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Pediatr Nephrol. 2018 Jun;33(6):1069-1077. doi: 10.1007/s00467-018-3888-4. Epub 2018 Mar 6.

Kidney injury biomarkers 5 years after AKI due to pediatric cardiac surgery.

Author information

1
Department of Pediatrics, Section of Nephrology, Yale University School of Medicine, New Haven, CT, USA. jason.greenberg@yale.edu.
2
Program of Applied Translational Research, Yale University School of Medicine, New Haven, CT, USA. jason.greenberg@yale.edu.
3
Nephrology and Hypertension, Cincinnati Children's Hospital Medical Center, Cincinnati, OH, USA.
4
Program of Applied Translational Research, Yale University School of Medicine, New Haven, CT, USA.
5
Department of Pediatrics, Division of Cardiology, Stanford University School of Medicine, Stanford, CA, USA.
6
Department of Internal Medicine, Section of Nephrology, Yale University School of Medicine, New Haven, CT, USA.
7
VA Medical Center, West Haven, CT, USA.
8
Department of Pediatrics, Division of Nephrology, Toronto Hospital for Sick Children, University of Toronto, Toronto, ON, Canada. michael.zappitelli@sickkids.ca.

Abstract

BACKGROUND:

We previously reported that children undergoing cardiac surgery are at high risk for long-term chronic kidney disease (CKD) and hypertension, although postoperative acute kidney injury (AKI) is not a risk factor for worse long-term kidney outcomes. We report here our evaluation of renal injury biomarkers 5 years after cardiac surgery to determine whether they are associated with postoperative AKI or long-term CKD and hypertension.

METHODS:

Children aged 1 month to 18 years old undergoing cardiopulmonary bypass were recruited to this prospective cohort study. At 5 years after cardiac surgery, we measured urine interleukin-18, kidney injury molecule-1, monocyte chemoattractant protein-1, YKL-40, and neutrophil gelatinase-associated lipocalin (NGAL). Biomarker levels were compared between patients with AKI and those without. We also performed a cross-sectional analysis of the association between these biomarkers with CKD and hypertension.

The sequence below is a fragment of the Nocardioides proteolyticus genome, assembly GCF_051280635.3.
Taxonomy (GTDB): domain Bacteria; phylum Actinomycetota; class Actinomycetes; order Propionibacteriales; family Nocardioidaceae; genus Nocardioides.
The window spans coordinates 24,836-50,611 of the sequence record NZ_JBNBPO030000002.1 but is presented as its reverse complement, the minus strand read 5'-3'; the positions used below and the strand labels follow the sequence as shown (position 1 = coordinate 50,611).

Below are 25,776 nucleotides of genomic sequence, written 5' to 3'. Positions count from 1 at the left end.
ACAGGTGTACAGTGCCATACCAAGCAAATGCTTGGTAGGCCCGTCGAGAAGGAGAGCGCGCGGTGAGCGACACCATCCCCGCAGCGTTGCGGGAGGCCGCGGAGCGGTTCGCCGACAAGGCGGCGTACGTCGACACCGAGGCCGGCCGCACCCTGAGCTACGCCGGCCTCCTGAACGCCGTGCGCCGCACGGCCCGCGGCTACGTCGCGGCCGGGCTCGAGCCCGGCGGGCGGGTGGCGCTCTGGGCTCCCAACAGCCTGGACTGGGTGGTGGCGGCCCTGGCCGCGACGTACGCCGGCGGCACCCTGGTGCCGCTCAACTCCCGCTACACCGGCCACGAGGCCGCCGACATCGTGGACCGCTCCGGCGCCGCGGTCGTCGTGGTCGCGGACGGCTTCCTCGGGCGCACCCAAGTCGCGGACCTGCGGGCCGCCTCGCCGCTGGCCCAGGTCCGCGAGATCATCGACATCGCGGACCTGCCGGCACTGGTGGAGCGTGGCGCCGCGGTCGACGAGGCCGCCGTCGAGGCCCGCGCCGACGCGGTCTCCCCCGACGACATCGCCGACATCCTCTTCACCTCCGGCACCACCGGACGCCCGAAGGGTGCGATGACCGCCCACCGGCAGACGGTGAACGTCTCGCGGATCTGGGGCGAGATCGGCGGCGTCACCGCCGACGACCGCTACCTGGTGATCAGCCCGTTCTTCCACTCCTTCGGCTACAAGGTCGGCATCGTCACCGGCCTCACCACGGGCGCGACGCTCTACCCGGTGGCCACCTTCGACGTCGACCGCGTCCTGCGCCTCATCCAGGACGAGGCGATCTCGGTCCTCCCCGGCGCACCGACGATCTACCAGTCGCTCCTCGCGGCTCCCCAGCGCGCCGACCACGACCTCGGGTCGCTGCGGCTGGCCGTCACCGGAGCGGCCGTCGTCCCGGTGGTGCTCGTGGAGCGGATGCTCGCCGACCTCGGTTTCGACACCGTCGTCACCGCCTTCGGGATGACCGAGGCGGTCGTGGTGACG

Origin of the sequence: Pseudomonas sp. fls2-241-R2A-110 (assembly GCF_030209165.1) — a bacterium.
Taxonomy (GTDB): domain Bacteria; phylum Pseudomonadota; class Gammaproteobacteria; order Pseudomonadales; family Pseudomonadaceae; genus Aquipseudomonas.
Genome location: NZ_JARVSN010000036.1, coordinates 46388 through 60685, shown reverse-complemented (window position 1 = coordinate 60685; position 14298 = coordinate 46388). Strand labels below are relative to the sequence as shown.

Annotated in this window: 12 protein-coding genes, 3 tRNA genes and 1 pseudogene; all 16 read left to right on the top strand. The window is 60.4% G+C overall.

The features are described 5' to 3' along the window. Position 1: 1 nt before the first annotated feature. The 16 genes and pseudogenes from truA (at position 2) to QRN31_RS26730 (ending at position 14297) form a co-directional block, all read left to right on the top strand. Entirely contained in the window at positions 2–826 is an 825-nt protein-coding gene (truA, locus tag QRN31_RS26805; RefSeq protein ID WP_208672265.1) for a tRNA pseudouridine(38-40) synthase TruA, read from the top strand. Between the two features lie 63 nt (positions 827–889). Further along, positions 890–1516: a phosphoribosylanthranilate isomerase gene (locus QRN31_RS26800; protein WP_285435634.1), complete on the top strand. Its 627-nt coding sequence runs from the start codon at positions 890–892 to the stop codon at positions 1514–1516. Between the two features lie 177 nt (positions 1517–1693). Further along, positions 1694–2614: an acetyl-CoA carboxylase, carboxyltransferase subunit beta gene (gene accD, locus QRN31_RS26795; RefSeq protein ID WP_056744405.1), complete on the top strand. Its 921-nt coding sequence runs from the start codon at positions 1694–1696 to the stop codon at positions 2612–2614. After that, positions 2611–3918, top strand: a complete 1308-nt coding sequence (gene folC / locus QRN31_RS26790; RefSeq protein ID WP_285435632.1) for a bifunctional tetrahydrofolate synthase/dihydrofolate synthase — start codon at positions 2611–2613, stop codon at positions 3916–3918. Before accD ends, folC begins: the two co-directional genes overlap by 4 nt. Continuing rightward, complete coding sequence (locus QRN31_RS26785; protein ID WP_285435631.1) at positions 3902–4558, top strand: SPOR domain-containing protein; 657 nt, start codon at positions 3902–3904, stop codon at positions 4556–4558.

RESULTS:

Of the 305 subjects who survived hospitalization, four (1.3%) died after discharge, and 110 (36%) participated in the 5-year follow-up. Of these 110 patients, 49 (45%) had AKI. Patients with versus those without postoperative AKI did not have significantly different biomarker concentrations at 5 years after cardiac surgery. None of the biomarker concentrations were associated with CKD or hypertension at 5 years of follow-up, although CKD and hypertension were associated with a higher proportion of participants with abnormal NGAL levels.

CONCLUSIONS:

Postoperative pediatric AKI is not associated with urinary kidney injury biomarkers 5 years after surgery. This may represent a lack of chronic renal injury after AKI, imprecise estimation of the glomerular filtration rate, the need for longer follow-up to detect chronic renal damage, or that our studied biomarkers are inadequate for evaluating subclinical chronic renal injury.

KEYWORDS:

Acute kidney injury; Biomarker; CKD; Cardiopulmonary bypass; Children; Long-term outcomes

PMID:
29511889
PMCID:
PMC5945328
[Available on 2019-06-01]
DOI:
10.1007/s00467-018-3888-4

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